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Publication numberUS4038622 A
Publication typeGrant
Application numberUS 05/676,585
Publication dateJul 26, 1977
Filing dateApr 13, 1976
Priority dateApr 13, 1976
Publication number05676585, 676585, US 4038622 A, US 4038622A, US-A-4038622, US4038622 A, US4038622A
InventorsJohn R. Purcell
Original AssigneeThe United States Of America As Represented By The United States Energy Research And Development Administration
Export CitationBiBTeX, EndNote, RefMan
External Links: USPTO, USPTO Assignment, Espacenet
Superconducting dipole electromagnet
US 4038622 A
A dipole electromagnet of especial use for bending beams in particle accelerators is wound to have high uniformity of magnetic field across a cross section and to decrease evenly to zero as the ends of the electromagnet are approached by disposing the superconducting filaments of the coil in the crescent-shaped nonoverlapping portions of two intersecting circles. Uniform decrease at the ends is achieved by causing the circles to overlap increasingly in the direction of the ends of the coil until the overlap is complete and the coil is terminated.
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The embodiments of the invention in which an exclusive property or privilege is claimed are defined as follows:
1. A superconducting dipole electromagnet wound of wires formed by a filament of superconducting material embedded in a normal conductor that is enclosed in an electrically insulating material, the electromagnet exhibiting cylindrical symmetry about an axis, the electromagnet comprising:
a. a central portion of said wires disposed substantially parallel to each other and to the axis of cylindrical symmetry, the wires in said central portion disposed in two crescent-shaped cross-sections defined by non-intersecting portions of two equal circles having centers on a line through the axis and perpendicular to the axis, the centers equidistant from the axis, the wires in one of said two crescent-shaped cross-sections disposed to carry electric current in a first direction parallel to the axis and the wires in the other of said two crescent-shaped cross-sections carrying electric current in an opposite direction;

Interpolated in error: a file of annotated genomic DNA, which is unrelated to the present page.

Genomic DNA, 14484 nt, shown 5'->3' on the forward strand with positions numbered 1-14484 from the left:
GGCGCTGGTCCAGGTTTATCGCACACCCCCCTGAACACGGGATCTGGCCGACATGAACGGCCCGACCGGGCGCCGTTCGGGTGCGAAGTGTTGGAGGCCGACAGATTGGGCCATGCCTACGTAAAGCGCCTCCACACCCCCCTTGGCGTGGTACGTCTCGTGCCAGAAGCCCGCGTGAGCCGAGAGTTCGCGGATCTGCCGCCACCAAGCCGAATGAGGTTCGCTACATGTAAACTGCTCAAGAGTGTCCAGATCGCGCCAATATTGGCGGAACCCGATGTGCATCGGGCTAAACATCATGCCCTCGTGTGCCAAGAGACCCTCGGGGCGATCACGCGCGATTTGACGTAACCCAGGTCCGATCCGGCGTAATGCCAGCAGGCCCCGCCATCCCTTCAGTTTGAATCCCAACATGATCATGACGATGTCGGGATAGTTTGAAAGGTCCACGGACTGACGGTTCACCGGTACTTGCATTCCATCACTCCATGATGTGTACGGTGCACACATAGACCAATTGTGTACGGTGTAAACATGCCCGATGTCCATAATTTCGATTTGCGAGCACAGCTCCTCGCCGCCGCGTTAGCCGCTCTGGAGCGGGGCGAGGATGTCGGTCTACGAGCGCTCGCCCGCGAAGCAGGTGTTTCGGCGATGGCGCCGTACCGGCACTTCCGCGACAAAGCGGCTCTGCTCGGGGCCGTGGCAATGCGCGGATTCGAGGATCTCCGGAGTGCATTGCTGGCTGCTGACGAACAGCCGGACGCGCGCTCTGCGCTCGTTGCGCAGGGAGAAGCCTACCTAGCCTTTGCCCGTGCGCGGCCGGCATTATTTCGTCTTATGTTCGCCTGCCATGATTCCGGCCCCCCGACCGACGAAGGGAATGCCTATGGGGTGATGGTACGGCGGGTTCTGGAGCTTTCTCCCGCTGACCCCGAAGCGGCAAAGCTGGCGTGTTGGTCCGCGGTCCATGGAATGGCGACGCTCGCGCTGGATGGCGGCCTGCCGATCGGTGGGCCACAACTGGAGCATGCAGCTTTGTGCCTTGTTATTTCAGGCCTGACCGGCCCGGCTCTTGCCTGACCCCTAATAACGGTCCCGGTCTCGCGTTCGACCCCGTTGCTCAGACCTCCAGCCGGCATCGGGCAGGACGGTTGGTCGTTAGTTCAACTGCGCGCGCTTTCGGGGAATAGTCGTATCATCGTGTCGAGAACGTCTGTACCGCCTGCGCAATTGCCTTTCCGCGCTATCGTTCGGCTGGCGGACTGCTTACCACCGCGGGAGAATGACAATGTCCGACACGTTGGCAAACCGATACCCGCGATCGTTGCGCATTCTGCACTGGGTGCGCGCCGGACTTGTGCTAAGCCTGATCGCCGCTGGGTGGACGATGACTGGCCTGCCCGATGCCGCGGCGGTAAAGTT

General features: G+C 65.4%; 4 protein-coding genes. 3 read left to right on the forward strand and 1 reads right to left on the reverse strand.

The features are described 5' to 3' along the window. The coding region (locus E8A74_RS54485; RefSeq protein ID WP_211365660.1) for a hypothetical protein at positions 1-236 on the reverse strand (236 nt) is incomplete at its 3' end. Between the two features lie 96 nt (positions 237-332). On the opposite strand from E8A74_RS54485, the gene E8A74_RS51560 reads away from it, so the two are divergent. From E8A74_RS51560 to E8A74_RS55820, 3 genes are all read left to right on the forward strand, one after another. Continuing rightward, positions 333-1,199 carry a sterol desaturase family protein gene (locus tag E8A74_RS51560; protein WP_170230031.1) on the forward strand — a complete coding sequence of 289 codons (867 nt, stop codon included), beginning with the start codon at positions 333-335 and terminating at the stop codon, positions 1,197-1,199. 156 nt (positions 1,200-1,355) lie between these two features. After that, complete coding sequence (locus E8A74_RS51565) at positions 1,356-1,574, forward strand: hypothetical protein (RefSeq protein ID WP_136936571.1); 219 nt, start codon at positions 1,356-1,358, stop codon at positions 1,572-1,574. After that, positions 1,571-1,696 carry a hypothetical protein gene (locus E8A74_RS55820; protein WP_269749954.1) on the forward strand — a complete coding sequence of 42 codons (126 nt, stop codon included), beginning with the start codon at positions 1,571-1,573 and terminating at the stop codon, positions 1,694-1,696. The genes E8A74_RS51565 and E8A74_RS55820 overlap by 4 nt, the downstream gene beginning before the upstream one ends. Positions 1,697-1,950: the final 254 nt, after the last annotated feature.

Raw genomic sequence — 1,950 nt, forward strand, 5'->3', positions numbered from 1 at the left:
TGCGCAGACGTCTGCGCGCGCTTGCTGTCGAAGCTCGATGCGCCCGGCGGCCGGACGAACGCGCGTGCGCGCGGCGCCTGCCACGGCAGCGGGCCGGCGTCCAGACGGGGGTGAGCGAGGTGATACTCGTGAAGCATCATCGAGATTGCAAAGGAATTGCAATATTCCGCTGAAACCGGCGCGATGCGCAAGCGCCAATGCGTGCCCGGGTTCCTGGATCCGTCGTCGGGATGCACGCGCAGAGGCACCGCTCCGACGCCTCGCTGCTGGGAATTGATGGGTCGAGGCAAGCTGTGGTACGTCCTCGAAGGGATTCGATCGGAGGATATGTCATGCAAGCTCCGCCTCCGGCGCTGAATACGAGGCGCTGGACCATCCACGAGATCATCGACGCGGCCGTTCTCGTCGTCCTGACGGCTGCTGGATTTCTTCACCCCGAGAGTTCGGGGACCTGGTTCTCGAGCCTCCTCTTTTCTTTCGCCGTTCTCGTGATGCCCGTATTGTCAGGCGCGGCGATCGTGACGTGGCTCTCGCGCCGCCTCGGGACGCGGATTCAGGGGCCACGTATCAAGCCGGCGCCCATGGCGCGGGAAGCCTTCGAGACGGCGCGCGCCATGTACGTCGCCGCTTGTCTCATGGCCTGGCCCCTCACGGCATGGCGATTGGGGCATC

b. a first terminating portion of said wires connected electrically to the central portion at a first end to form a plurality of looping portions, each of said looping portions connecting wires from one of said crescent-shaped cross-sections to wires in the other of said crescent-shaped portions and continuing an electric circuit therethrough, the fractional number of wires in each of said looping portions equalling the reciprocal of the number of said plurality, further unlooped portions of said wires disposed in cross-sections bounded by arcs of two bounding circles equal in size to said two equal circles, the centers of the bounding circles moving into coincidence upon approaching an end of the magnet; and
c. a second terminating portion of said wires connected to the central portion at a second end opposite to said first end and exhibiting mirrored symmetry to said first terminating portion, the second terminating portion carrying electric current connected to continue an electric circuit from wires in one of said crescent-shaped cross-sections to wires in the other, whereby the second terminating portion forms with the first terminating portion and the central portion a continuous current-carrying dipole electromagnet.
2. The electromagnet of claim 1 wherein the looping portions of each adjacent pair of looping portions are separated by nonmagnetic spacers bounded on the inside by arcs equal to the arcs of the bounding circles of the unlooped wires.
3. A dipole electromagnet for generating a magnetic field perpendicular to an axis of cylindrical symmetry of the electromagnet comprising:
a central portion of superconducting wires disposed substantially parallel to the axis in two crescent-shaped cross-sections formed by the nonintersecting portions of two overlapping circles of equal area;
a first end region connected to the central portion at a first end thereof, the first end region comprising a plurality of bundles of approximately equal numbers of looping superconducting wires, each of the looping wires disposed in a plane substantially perpendicular to the axis of the dipole electromagnet and connecting a wire in one of said two crescent-shaped cross-sections to a wire in the other of said two crescent-shaped cross-sections to form with said wires a portion of an electric circuit; and